Royal Commission releases research on staffing levels in aged care homes

Over half (57.6%) of Australian aged care residents are in homes in which the levels of staffing are, by international benchmarks, unacceptable. To raise the standard to an acceptable level staffing needs to be increased by 37.3% in such homes and by 20% across the sector.

These are amongst the conclusions of a research paper commissioned and published on 28 October 2019 by the Royal Commission into Aged Care Quality and Safety (the Commission) entitled How Australian Residential Aged Care Staffing Levels Compare with International and National Benchmarks which was prepared by the Centre for Health Service Development, part of the Australian Health Services Research Institute of the University of Wollongong.

Other shocking, but not surprising, statistics within the Research Paper include:

  • aged care residents currently receive on average eight minutes of allied health services, well short of the 22 minutes recommended level in British Colombia (one of the few comparable jurisdictions where this data is available); and
  • Victoria is the only Australian State where there are currently mandated ratios of nursing staff (as opposed to personal care assistants and including registered and state enrolled nurses)however 99% of Australian facilities do not meet this mandated level. To meet this level, nursing staff across the sector would need to increase by 272.3%.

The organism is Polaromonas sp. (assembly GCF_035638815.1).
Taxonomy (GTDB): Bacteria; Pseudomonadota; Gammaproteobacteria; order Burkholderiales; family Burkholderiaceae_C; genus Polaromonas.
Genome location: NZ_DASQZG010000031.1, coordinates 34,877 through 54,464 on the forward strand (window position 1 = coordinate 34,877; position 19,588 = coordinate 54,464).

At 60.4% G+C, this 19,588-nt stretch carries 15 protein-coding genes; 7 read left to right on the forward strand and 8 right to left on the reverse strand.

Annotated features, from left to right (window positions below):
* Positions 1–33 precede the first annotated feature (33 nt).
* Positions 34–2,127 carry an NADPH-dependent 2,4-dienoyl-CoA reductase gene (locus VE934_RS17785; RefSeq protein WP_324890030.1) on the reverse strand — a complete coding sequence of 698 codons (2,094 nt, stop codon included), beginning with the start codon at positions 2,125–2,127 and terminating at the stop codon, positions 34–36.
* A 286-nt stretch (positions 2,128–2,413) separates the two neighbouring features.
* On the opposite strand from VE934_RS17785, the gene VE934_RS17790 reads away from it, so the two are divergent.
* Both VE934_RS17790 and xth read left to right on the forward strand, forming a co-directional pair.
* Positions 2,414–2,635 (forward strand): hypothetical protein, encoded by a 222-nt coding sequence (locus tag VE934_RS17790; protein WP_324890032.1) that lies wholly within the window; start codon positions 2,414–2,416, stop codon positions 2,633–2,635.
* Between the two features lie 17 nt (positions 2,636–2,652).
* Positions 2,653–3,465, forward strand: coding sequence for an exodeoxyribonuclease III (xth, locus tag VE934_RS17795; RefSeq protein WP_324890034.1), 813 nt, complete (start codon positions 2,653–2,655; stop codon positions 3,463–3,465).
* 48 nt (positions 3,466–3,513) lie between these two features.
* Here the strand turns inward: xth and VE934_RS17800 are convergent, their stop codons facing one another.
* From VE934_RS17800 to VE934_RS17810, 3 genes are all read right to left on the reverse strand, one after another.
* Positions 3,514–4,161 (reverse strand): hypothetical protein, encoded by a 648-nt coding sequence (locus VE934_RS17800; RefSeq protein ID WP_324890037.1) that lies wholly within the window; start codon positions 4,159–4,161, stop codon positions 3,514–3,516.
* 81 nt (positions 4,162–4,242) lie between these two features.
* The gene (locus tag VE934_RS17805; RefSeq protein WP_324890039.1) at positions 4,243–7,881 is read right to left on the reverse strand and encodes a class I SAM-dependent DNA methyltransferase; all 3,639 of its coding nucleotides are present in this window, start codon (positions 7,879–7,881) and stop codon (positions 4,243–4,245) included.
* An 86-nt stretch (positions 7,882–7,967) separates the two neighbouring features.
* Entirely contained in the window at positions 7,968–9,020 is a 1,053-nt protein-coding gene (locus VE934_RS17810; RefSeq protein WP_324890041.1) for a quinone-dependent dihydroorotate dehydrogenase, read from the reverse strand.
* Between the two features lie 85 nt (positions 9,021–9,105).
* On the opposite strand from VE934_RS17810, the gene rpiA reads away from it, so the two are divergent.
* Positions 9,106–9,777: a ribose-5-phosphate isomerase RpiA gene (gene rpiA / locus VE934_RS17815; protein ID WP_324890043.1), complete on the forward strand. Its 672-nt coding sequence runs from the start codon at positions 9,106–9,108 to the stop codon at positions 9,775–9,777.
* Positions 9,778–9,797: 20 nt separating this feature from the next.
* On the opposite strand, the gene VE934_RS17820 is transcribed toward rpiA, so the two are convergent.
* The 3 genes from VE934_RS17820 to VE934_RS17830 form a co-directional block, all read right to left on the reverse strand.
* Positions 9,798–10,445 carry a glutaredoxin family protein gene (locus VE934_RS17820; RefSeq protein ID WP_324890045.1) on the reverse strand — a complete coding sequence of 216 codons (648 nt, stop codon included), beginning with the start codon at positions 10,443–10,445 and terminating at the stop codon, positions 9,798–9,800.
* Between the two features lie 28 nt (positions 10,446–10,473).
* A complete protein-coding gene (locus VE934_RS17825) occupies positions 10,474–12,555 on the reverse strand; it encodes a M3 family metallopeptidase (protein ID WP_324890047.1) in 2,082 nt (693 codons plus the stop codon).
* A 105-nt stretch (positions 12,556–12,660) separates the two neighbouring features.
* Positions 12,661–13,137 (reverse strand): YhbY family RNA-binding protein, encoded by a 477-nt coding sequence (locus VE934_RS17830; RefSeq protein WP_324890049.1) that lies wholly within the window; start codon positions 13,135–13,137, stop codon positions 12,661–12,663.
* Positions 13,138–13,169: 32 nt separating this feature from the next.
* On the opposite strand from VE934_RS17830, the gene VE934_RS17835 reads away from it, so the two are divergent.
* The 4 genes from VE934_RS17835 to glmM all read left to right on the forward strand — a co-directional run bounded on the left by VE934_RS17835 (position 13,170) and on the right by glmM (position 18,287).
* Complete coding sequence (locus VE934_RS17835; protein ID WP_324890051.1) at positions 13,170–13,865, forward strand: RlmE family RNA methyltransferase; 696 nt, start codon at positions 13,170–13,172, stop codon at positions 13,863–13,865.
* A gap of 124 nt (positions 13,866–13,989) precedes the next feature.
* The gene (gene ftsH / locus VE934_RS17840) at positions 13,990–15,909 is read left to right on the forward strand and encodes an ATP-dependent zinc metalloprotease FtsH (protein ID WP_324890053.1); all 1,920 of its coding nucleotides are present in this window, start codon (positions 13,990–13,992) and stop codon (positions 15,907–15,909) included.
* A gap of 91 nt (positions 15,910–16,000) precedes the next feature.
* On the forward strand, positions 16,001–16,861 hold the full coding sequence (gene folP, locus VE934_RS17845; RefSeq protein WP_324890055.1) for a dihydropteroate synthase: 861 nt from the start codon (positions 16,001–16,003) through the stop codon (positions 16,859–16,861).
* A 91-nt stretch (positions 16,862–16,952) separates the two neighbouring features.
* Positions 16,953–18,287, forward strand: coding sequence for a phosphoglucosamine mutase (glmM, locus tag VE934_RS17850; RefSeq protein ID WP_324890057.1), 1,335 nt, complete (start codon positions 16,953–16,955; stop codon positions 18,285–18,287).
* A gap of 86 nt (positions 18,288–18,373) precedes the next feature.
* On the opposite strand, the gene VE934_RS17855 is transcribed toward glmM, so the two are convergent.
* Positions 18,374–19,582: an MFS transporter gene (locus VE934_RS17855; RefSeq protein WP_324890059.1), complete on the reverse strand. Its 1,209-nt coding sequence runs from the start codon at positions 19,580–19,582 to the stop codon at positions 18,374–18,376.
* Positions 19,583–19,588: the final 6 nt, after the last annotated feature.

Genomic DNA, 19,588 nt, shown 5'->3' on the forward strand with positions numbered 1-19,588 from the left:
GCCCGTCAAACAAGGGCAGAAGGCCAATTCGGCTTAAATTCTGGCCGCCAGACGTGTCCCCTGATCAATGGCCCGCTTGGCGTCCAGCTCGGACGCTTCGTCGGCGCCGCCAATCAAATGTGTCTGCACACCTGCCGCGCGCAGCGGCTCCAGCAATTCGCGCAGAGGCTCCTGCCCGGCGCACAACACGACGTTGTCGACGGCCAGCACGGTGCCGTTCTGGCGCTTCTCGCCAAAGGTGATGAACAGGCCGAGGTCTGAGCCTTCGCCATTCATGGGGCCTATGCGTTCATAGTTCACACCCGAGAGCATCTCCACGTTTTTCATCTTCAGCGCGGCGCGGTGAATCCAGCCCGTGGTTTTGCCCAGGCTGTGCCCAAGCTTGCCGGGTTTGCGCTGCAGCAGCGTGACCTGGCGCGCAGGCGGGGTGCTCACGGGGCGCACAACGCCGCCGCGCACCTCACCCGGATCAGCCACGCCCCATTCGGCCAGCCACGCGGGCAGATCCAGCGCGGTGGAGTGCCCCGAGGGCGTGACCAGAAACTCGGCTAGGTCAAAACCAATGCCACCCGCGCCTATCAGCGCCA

In its Interim Report published on 31 October 2019, the Commission concludes that the quality of care that people receive from aged care services depends very much on the quality of the paid carers and their working conditions (Vol 1 p232). The Commission foreshadows that workforce issues including staffing levels and staff mix will, amongst other issues, be critical to its recommendations for comprehensive reform of the aged care system.

The gap identified in the research between current staffing levels and mix, and what might be considered acceptable represents a huge financial challenge to the sector as a whole, as well as to government which funds some 80% of the sector. The cost will be exacerbated by concurrent challenges of sourcing, upskilling and retaining staff to fill the gap – issues addressed in Chapter 9 of Volume 1 of the Interim Report.

As the Commission continues its work into 2020, sector participants should be lifting their sights beyond the immediate demands of responding to the Commission to identify the economic and strategic risks and opportunities that will come from fundamental sector reform and to engage appropriately with the Commission to ensure that ultimately its recommendations are informed, effective and capable of implementation.